Investigation of E. coli outbreak continues

WALKERTON, ONTARIO — Canadian police and health officials are still investigating how wells in this town 90 miles west of Toronto were infected with E. coli, which has sickened hundreds and killed at least five people. Police also are investigating whether local officials broke laws by failing to report water problems immediately.

Meanwhile, Ontario’s environmental minister, Dan Newman, announced new regulations that would require all of the province’s municipalities to use accredited water-testing labs and to inform the government when hiring a new, private testing firm, according to The Associated Press.

Water plants also would be reviewed and certified every three years, and the ministry would clarify procedures requiring laboratories to notify health officials, city officials and the environment ministry of irregularities.

As of Sunday, the number of people getting sick from the bacteria found in the water supply has decreased. However, officials said several of the hospitalized patients may still die.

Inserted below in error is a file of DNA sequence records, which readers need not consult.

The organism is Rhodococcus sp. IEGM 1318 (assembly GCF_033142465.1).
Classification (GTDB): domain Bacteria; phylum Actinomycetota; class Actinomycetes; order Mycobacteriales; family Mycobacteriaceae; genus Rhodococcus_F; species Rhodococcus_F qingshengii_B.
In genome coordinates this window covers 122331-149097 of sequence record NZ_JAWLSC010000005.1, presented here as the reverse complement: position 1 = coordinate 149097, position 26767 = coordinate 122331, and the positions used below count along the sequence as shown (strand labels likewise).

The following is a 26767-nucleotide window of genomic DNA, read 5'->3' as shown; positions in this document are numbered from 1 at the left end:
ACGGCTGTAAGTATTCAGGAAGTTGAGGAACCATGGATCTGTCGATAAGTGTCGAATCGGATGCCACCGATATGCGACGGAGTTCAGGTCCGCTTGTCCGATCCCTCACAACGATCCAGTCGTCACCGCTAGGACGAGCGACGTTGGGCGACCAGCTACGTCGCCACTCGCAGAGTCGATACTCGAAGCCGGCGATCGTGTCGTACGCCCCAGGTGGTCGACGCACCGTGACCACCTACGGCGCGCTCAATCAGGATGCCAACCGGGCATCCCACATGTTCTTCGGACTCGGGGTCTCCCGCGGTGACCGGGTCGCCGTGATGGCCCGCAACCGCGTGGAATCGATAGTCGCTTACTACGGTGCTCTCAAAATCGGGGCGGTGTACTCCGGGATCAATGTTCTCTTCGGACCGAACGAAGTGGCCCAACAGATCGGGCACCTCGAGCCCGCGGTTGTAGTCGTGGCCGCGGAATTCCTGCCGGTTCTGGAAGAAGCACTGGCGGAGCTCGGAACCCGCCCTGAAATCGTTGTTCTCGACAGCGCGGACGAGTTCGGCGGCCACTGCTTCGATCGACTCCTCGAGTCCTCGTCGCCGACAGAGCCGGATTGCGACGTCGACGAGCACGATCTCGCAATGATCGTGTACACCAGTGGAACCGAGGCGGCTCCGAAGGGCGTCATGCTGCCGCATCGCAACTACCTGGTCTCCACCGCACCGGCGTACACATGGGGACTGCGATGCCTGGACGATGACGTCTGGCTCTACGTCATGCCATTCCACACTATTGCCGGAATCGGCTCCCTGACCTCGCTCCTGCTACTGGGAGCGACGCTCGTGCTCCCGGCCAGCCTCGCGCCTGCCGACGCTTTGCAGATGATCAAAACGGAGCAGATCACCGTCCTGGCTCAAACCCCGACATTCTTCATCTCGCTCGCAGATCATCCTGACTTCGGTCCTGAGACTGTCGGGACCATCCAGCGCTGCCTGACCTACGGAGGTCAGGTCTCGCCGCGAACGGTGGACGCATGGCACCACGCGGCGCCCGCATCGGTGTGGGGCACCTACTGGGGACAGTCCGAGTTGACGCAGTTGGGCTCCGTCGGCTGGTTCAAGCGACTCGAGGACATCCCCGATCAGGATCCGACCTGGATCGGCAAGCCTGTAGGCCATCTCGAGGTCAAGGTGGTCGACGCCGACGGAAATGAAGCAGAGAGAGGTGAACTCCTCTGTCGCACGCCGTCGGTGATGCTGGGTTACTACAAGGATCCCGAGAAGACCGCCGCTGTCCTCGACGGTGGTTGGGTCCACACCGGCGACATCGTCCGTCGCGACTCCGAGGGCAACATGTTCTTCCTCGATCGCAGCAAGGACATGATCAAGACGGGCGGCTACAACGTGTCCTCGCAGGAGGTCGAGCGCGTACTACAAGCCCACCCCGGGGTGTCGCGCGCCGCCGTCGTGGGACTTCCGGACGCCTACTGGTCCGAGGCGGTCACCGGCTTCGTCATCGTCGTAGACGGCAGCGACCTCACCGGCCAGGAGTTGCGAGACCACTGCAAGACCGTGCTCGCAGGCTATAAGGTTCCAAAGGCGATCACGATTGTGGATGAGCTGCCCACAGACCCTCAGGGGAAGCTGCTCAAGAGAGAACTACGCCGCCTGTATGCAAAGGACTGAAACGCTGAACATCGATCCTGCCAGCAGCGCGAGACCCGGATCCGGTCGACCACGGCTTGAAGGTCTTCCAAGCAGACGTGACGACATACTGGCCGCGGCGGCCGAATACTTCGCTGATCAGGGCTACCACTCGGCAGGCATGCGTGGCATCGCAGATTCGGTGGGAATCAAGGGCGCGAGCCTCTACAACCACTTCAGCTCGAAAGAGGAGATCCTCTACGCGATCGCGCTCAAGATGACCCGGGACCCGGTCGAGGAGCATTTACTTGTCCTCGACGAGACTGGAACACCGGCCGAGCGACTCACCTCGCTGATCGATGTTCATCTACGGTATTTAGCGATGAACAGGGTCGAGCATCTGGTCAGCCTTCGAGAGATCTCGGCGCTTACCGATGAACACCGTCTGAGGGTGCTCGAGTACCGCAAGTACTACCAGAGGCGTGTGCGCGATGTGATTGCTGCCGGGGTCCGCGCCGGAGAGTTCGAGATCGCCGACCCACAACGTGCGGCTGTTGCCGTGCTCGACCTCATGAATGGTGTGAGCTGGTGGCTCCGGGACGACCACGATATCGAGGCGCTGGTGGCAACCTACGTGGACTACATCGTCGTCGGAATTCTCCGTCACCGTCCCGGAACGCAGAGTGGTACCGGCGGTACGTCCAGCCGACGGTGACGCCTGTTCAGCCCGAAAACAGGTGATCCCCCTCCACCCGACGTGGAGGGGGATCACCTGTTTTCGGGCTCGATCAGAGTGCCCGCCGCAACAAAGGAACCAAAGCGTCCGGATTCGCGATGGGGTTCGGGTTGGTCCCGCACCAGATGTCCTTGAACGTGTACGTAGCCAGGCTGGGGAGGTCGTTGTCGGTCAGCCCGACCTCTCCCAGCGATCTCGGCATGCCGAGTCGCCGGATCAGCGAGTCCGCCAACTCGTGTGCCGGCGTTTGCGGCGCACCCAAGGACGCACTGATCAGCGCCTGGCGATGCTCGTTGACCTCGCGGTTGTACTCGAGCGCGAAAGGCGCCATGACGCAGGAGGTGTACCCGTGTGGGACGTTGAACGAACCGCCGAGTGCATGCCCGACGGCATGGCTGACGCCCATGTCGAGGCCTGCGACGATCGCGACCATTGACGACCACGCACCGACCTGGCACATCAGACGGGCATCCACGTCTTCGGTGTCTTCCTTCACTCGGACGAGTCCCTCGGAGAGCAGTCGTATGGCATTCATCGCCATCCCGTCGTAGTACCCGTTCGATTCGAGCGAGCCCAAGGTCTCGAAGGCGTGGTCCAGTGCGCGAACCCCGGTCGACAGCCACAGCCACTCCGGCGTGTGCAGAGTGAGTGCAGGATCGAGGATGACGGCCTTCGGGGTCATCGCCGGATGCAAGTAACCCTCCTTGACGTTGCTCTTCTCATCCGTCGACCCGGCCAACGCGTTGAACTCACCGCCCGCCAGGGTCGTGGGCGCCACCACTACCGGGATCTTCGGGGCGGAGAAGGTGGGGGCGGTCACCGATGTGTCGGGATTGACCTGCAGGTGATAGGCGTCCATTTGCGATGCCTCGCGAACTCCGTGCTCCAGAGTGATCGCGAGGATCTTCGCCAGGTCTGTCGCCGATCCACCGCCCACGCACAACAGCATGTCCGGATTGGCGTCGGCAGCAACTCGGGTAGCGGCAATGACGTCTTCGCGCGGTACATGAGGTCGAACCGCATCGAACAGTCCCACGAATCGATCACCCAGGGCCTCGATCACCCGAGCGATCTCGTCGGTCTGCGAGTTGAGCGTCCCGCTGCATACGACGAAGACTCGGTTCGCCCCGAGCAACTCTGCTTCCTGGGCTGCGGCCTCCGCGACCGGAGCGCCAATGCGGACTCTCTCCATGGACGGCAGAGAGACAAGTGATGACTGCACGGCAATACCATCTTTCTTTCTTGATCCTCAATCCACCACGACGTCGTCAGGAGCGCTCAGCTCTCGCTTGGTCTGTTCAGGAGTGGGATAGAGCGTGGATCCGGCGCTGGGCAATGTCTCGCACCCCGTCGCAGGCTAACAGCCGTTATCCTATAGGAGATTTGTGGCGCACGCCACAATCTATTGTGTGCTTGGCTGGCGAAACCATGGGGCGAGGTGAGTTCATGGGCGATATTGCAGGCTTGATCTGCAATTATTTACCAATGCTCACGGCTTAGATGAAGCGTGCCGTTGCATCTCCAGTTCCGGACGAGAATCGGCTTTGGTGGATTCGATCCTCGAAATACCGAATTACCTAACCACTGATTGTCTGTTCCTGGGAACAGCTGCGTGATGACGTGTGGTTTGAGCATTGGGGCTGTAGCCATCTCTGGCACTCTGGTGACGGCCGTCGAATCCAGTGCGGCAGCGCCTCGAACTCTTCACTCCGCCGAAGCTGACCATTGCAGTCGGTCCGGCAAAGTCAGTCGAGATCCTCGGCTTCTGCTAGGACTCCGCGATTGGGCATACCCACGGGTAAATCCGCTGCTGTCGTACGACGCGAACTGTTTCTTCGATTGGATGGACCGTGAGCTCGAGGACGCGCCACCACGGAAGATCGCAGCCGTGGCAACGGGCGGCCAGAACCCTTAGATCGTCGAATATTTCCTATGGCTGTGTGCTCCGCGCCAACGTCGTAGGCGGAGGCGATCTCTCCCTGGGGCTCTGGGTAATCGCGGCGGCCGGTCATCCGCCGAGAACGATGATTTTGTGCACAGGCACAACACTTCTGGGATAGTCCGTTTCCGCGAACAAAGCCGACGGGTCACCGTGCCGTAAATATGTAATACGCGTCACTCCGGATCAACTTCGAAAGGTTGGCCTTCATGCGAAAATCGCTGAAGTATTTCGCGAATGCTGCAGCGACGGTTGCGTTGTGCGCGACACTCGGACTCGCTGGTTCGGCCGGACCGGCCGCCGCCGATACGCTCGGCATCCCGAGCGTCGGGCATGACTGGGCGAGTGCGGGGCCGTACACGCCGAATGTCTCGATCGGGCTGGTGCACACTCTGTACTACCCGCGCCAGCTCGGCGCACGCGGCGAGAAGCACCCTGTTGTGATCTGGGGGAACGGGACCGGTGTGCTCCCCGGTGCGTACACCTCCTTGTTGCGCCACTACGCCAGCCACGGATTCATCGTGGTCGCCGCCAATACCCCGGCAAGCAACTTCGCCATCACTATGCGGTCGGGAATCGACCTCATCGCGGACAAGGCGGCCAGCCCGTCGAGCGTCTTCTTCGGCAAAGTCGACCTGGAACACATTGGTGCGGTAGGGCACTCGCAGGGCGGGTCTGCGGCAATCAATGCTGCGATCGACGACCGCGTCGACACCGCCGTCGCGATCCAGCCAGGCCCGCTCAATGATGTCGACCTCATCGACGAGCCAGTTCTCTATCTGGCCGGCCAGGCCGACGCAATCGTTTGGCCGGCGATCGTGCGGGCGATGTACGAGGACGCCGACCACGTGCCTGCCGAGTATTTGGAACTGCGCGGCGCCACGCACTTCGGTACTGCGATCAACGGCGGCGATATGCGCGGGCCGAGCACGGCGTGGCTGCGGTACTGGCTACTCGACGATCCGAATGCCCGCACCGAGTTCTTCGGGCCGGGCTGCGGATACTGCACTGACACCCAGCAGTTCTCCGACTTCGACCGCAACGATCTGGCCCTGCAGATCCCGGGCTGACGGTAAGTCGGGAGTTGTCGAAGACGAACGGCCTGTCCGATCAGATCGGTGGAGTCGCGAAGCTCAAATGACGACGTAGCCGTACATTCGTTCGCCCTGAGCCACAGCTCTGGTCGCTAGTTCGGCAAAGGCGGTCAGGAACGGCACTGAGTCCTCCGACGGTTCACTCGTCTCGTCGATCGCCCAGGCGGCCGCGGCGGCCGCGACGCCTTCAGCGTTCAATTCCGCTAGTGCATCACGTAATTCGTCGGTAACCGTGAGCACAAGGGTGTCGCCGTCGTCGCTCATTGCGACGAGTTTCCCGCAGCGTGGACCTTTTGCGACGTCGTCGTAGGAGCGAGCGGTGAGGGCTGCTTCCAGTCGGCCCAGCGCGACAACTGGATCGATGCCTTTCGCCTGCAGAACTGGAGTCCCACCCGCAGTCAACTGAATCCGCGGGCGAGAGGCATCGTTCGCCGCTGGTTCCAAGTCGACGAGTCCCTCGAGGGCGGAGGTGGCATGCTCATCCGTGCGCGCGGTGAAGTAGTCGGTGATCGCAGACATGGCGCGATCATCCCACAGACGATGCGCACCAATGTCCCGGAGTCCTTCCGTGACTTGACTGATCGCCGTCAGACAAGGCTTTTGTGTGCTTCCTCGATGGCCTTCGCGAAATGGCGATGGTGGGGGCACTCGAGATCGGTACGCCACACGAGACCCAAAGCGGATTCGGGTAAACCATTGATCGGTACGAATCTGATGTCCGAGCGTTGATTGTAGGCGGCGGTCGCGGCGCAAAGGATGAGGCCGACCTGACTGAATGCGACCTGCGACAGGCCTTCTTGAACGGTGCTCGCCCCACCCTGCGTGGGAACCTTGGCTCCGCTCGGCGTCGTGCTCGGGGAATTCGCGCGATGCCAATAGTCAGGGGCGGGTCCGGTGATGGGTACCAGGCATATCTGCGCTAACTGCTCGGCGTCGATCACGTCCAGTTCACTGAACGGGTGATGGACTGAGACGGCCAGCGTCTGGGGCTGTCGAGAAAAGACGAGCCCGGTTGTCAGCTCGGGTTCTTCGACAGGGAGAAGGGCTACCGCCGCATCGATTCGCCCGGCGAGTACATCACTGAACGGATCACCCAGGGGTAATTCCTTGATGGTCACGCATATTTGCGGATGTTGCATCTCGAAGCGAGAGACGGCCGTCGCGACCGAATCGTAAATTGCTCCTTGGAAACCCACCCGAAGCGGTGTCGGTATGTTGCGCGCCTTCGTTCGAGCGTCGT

E. coli, spread through human and animal feces, may have entered Walkerton’s wells in flooding that followed a storm May 12. City officials said that a chlorinating system on one of the town’s two main wells was malfunctioning for weeks before residents started getting sick.

A provincial water agency took control of the local water utility last week after it was disclosed that the utility knew as early as May 18 about the contamination. A boil-water order was issued for Walkerton May 21 after residents reported illnesses.

One class action lawsuit already has been filed, accusing local officials of failing to promptly notify Walkerton residents of the contamination.

Two nearby communities, Wingham and Freelton, also have found E. coli contamination in water supplies. In Wingham, the contamination was found in a school, which has since been shut down. Freelton was placed under a boil-water order after traces of the bacteria was found in its water.

However, neither case apparently is linked to the Walkerton contamination.

Trucks carrying bottled water moved through Walkerton Sunday, with volunteers carrying the donated cases to doorsteps in some areas.

Copyright 2000 National Trade Publications, Inc. 

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